How to Survive a Plague
A film review by Mike Reynolds for Ability Maine
On March 24, 1987, the radical AIDS advocacy group ACT UP (AIDS Coalition to Unleash Power) held its first action, organized largely by activists’ handing out photocopied flyers, on Wall Street and Broadway in New York City. The documentary “How to Survive a Plague,” which recently screened at the prestigious Maine International Film Festival in Waterville, Maine, chronicles the birth and growth of ACT UP and its splinter group, the Treatment Action Group. “How to Survive a Plague” focuses primarily on the work of ACT UP's New York-based activists, though the film also features actions from Toronto to DC to Kennebunkport, Maine. The film, which includes archival footage of ACT UP’s first action, is a comprehensive look at the issues confronting a group of activists facing a virus killing at rates unseen in modern history — a group of activists whom elected officials ignored, shunned or blamed for causing their own problems in the mid-to-late-1980s.
The film provides a candid look into one of the most dynamic and effective direct action and advocacy groups of modern times. While many members of ACT UP worked on the direct actions that made national news in the 1980s, a small group of activists formed a group that focused on treatments and drug trials (many underground drug trials are documented in the film). A Long Island, NY, woman with a Ph. D. (who did not originally know anyone with AIDS) met with ACT UP members and educated them about a variety of medical and drug-related issues, including how the virus replicated itself, how the drug trial process worked, and how the drugs were ultimately approved. Given that the drug-approval process could take as long as seven to ten years, and many of the activists in the group counted their life expectancy in months, a long waiting period for drug approval seemed like a death sentence. Nevertheless, the activists were determined to survive an epidemic where friends “would be at work on Thursday and be dead on Saturday,” and the force and immediacy of their determination led them to do extraordinary things.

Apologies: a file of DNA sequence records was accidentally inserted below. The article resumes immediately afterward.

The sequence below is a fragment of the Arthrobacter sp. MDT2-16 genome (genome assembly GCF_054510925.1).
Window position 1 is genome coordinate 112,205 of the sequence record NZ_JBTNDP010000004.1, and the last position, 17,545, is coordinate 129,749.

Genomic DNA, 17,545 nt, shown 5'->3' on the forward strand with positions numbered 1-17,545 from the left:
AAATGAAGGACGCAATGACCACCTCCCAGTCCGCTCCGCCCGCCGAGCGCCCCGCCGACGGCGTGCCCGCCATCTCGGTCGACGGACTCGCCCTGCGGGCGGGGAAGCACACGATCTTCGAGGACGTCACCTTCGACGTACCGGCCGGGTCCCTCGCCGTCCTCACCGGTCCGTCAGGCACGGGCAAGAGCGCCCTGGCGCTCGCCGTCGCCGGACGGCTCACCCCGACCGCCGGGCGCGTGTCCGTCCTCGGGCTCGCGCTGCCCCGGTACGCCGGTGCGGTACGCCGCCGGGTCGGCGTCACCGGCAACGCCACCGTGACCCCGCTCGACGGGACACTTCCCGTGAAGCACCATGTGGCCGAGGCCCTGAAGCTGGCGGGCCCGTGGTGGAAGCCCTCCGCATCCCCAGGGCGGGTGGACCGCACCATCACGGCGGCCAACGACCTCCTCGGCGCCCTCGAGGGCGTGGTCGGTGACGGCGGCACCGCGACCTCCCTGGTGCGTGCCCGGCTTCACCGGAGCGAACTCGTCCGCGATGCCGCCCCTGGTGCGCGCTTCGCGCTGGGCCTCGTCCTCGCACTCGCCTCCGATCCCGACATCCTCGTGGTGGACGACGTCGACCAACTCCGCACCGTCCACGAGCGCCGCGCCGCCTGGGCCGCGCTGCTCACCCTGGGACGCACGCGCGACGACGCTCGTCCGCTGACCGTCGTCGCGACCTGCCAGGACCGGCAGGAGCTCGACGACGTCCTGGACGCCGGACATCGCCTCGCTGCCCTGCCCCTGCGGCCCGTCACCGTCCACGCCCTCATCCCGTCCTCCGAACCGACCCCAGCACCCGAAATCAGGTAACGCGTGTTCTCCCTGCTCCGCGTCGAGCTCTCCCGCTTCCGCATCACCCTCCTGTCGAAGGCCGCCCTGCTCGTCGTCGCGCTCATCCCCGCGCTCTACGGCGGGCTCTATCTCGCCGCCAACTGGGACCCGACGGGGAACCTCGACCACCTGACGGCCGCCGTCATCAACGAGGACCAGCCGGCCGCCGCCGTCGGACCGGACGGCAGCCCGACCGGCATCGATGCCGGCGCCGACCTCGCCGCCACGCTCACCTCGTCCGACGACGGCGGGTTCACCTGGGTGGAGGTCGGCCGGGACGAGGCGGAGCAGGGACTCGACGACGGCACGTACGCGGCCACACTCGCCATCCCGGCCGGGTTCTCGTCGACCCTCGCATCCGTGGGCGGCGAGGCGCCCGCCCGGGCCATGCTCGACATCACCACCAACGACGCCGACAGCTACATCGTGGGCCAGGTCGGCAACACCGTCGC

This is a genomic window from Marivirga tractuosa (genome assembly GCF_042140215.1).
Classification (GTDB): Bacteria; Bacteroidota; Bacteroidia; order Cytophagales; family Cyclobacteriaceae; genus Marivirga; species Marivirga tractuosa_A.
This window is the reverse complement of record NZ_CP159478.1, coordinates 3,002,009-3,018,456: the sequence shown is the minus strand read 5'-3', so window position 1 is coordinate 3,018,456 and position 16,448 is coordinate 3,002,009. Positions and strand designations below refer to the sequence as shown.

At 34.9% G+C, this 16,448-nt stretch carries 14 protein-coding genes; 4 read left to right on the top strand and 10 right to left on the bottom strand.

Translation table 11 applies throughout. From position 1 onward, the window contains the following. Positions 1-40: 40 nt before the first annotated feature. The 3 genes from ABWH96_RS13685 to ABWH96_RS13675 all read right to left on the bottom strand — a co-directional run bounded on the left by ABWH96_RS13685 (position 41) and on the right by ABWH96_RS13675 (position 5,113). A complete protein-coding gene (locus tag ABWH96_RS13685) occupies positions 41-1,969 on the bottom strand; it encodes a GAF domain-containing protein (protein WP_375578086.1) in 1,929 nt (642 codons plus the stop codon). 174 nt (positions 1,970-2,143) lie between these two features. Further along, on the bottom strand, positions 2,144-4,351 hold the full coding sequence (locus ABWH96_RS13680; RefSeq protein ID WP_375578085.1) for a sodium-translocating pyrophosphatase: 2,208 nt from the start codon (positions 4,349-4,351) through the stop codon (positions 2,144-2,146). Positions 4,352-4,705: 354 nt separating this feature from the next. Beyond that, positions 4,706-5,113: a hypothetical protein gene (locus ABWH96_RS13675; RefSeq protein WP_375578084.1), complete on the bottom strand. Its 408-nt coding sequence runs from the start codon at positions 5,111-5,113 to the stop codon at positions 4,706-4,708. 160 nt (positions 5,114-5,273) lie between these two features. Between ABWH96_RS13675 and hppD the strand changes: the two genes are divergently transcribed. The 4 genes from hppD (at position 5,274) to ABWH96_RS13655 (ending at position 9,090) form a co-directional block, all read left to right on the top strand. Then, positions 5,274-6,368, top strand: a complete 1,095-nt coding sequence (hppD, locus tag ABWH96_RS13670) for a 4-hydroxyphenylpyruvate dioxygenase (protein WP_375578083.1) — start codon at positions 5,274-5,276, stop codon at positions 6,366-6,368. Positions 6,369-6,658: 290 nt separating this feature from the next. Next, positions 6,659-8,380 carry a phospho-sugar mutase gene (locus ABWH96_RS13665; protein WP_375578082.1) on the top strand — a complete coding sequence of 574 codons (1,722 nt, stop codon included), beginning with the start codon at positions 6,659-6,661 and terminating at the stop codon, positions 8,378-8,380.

One of the most telling (and often overlooked) details is how knowledgeable and articulate the ACT UP activists became about drug trials and approvals; a small group of activists spent so much time educating themselves about the drug trial process that they became experts. These activists frequently asked the head of the Food and Drug Administration questions about drug trials, and he often gave them incorrect answers or brushed them off with an “I don’t know.” The film documents how the activists persuaded an FDA advisory commission to reduce the amount of time required for trials of new drugs (sometimes to a period as short as six months). In 1990, the first time the International Biannual AIDS Conference was held in the U.S., ACT UP distributed a document containing its own proposed version of a national AIDS policy. When this document reached the FDA, members of the FDA were impressed by the activists’ grasp of the details of policy, in contrast to the George H. W. Bush Administration, which had no national AIDS policy of its own. (Many of the historical details of the film were captured on video shot by activists.)